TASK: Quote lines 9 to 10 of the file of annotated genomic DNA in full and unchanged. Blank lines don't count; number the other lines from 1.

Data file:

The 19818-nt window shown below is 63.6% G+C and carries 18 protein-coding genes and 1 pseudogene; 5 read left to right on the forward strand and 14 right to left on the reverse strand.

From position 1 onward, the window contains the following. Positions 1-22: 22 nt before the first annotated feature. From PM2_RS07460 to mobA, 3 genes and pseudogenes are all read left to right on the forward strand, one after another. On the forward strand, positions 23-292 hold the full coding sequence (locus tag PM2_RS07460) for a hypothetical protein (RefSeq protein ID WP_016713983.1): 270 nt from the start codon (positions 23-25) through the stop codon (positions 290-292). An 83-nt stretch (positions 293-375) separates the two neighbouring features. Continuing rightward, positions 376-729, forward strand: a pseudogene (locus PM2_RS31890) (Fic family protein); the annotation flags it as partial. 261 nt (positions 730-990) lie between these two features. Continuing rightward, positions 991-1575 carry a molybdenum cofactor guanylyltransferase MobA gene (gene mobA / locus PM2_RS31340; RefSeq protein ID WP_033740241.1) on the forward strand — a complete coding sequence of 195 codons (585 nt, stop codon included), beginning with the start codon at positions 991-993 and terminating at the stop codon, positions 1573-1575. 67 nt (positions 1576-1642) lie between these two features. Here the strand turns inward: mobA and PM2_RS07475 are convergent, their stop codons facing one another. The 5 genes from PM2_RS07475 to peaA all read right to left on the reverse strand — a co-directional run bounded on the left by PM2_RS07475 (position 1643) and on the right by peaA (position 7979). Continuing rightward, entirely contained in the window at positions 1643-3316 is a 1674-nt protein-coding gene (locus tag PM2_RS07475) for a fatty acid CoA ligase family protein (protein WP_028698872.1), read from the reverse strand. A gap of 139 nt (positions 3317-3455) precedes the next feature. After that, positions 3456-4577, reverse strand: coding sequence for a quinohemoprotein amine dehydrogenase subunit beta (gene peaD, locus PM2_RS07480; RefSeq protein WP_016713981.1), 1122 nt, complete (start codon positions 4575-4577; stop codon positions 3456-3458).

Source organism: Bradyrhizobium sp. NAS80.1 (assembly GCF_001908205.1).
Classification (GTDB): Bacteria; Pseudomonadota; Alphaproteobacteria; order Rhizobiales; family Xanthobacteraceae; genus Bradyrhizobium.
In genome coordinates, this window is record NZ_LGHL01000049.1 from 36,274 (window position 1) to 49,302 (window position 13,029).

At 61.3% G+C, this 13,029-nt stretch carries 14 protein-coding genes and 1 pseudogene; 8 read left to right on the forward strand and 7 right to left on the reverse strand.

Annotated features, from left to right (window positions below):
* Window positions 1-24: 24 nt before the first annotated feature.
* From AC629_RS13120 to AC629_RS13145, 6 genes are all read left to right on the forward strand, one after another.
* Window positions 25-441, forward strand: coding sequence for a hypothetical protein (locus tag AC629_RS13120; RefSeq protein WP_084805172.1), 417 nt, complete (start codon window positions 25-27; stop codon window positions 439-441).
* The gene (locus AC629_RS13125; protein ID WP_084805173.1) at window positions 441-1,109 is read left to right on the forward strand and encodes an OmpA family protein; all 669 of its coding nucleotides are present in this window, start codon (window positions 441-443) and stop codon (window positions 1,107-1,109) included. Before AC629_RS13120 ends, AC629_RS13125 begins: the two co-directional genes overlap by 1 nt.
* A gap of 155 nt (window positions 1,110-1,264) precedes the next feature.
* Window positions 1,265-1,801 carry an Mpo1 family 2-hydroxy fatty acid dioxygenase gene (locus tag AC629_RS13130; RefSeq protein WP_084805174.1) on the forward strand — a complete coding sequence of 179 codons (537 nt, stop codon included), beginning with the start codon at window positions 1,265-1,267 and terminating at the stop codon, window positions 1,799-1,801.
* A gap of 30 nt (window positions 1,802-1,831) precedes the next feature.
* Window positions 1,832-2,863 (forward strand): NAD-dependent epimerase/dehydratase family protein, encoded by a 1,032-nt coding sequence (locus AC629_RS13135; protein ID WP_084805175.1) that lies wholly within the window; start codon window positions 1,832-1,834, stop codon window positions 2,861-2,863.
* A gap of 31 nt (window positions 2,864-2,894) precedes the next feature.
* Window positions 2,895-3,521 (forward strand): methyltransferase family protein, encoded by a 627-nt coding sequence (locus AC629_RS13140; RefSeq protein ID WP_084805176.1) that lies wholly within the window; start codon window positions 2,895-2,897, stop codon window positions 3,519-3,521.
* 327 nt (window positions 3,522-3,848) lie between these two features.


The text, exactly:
* From AC629_RS13120 to AC629_RS13145, 6 genes are all read left to right on the forward strand, one after another.
* Window positions 25-441, forward strand: coding sequence for a hypothetical protein (locus tag AC629_RS13120; RefSeq protein WP_084805172.1), 417 nt, complete (start codon window positions 25-27; stop codon window positions 439-441).